From Harvey Nichols buying his graduate collection to designing uniforms for some of the world’s top hotels, to becoming the only couturier in Britain, it seems as though at just 47, Nicholas Oakwell really has done it all. He’s dressed celebrities from Helen Mirren to Karlie Kloss and had his work featured on the cover of Vogue and showcased in London’s historic Victoria and Albert Museum.
ADDICTED was lucky enough to have the opportunity to ask the fashion giant how he made his dream job a reality.
What is your official title? Do you have one?
I seem to have three! Design Director, Couturier, Managing Director.
How did you get into your current line of work?
I studied fashion at Epsom School of Design. I became a milliner and launched my label when Harvey Nichols bought my graduation collection. After 4 years, I realised that I wanted to make clothes at couture level, so I worked for Danish designer Isabell Kristensen, where I learnt the art of couture from the workroom seamstresses, tailors, drapers and beaders. I started as a hand finder and after 6 years I left as Head of Workroom and Operations Manager.
I worked for Harvey Nichols for 4 years in the non-retail side as I wanted to see the business from a different angle. Whilst at Harvey Nichols, a friend asked me to design some uniforms for a small boutique hotel in Chelsea, which I did. I was then asked to design uniforms for The Great Eastern Hotel in The City. I was amazed to be asked. It was two worlds I loved, clothes and travel, so I launched NO Uniform. I set it up as a design agency that designs and supplies uniforms to the hospitality industry with clients including Claridge’s, Rosewood London, The Edition, Four Seasons and The Wolseley, to name a few in London alone.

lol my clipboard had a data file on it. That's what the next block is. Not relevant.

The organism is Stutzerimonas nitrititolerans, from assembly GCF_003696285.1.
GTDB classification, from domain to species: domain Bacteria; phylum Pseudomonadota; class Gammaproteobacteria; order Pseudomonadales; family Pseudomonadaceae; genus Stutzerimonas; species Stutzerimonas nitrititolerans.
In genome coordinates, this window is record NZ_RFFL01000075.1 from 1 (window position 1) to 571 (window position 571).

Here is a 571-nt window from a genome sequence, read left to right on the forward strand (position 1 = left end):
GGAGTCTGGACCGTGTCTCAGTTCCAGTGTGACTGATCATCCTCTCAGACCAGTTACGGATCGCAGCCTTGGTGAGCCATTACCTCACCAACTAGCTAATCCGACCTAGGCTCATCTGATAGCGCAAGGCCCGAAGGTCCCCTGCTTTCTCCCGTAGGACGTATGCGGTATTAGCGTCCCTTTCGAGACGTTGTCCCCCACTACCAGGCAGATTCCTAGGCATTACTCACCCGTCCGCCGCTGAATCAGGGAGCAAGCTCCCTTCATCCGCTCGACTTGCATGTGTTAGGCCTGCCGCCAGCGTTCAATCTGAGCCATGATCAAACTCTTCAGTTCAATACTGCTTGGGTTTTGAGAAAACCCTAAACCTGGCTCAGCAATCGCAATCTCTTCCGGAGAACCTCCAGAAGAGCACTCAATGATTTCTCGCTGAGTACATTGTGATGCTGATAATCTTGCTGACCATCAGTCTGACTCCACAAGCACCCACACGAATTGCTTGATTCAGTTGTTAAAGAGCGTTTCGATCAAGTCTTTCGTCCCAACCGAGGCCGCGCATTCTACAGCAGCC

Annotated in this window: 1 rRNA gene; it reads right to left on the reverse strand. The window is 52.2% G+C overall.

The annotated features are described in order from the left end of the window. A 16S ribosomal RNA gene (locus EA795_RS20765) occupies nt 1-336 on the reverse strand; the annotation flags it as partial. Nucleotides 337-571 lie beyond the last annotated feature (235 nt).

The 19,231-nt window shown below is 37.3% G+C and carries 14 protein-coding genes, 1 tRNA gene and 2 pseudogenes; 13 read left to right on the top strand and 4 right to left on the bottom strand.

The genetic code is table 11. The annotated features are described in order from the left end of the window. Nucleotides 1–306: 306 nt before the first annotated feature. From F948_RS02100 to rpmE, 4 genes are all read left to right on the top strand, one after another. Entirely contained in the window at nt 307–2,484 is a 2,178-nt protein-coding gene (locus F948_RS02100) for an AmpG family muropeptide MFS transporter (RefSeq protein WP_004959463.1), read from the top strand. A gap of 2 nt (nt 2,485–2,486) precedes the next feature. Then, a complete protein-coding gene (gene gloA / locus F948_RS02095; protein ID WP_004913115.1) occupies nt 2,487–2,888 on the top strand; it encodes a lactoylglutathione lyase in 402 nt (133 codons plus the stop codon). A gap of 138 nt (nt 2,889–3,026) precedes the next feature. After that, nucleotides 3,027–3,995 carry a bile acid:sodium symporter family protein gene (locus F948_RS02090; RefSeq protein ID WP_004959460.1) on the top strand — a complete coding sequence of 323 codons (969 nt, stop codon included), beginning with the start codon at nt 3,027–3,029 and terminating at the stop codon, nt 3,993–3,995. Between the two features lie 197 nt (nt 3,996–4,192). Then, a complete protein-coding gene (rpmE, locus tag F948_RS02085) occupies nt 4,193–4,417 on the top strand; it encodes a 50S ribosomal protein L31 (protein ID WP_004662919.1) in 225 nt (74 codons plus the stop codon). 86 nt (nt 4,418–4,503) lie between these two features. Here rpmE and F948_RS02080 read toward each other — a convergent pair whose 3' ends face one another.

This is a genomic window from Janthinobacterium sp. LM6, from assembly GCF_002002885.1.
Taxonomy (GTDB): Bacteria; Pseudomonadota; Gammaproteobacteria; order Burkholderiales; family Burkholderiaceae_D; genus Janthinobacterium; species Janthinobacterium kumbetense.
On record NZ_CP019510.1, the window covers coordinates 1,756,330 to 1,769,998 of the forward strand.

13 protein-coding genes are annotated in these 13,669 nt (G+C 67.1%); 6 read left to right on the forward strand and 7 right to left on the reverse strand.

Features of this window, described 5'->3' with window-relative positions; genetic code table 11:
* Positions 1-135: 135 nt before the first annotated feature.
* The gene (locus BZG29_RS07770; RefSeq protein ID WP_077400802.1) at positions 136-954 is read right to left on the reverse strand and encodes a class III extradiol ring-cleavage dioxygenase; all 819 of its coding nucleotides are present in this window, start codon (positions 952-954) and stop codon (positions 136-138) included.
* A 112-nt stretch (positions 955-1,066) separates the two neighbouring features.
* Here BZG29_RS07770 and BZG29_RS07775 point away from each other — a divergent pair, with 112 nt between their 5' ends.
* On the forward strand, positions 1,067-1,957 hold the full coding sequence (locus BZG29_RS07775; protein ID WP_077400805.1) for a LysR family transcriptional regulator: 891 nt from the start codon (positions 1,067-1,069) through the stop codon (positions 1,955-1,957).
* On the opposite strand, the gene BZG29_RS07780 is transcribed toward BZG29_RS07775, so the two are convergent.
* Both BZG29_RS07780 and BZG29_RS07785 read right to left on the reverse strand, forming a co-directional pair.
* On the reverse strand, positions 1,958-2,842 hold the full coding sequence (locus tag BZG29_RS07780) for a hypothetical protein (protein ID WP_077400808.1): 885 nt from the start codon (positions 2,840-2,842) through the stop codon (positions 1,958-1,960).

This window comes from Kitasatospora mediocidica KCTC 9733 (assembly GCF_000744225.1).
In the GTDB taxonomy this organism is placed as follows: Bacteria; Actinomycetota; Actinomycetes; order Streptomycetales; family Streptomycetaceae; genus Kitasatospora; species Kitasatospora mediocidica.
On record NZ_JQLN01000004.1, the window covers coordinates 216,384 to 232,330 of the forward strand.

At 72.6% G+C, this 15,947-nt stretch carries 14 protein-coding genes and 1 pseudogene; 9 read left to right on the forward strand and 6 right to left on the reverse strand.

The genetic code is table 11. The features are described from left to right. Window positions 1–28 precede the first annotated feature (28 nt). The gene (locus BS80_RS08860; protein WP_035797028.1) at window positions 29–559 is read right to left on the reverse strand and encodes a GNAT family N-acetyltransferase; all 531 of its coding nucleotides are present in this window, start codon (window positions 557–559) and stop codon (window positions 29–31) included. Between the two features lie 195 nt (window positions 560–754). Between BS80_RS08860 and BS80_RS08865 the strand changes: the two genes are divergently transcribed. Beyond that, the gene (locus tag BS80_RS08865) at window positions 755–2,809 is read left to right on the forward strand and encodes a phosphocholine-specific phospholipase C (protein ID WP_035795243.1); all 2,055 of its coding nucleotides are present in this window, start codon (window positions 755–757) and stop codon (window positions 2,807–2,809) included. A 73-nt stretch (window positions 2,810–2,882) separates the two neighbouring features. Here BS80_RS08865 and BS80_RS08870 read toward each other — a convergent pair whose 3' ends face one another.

I wanted to change the mentality of uniforms in the hospitality industry as it lacked any real design and thought behind it. After all, the staff is vital to any hospitality business and very much at the forefront of the brand. It is a dream job that has taken me to Dubai, Singapore, South Africa, Vegas, Antigua, Puerto Rico, Iceland, Europe and many more places around the world.
At 40 I decided my burning desire for couture was still within me and I was now ready to launch my own house. So in July 2011 in Claridge’s French Salon I held my own first presentation as a couturier with my debut collection Sylvia based on the 1952 production at The Royal Opera House staring Dame Margot Fonteyn, Choreography by Fredrick Ashton and designed by Christopher Ironside.
Did you go to school for your dream job?
Yes; Epsom School of Art and Design (now called Surrey Institute) studying Fashion Design and Manufacture.
Is this a job that you applied for or did you create it for yourself?
I suppose the uniform business fell into my lap so I became the Creative Director for that. The couture business was my dream so I created it myself with my own house.
What was your first ever job?
I worked as a pizza chef in Pizzaland when I was 16, oh my, that just took me back! Then I was a waiter in a Mexican restaurant whilst I was at Fashion College.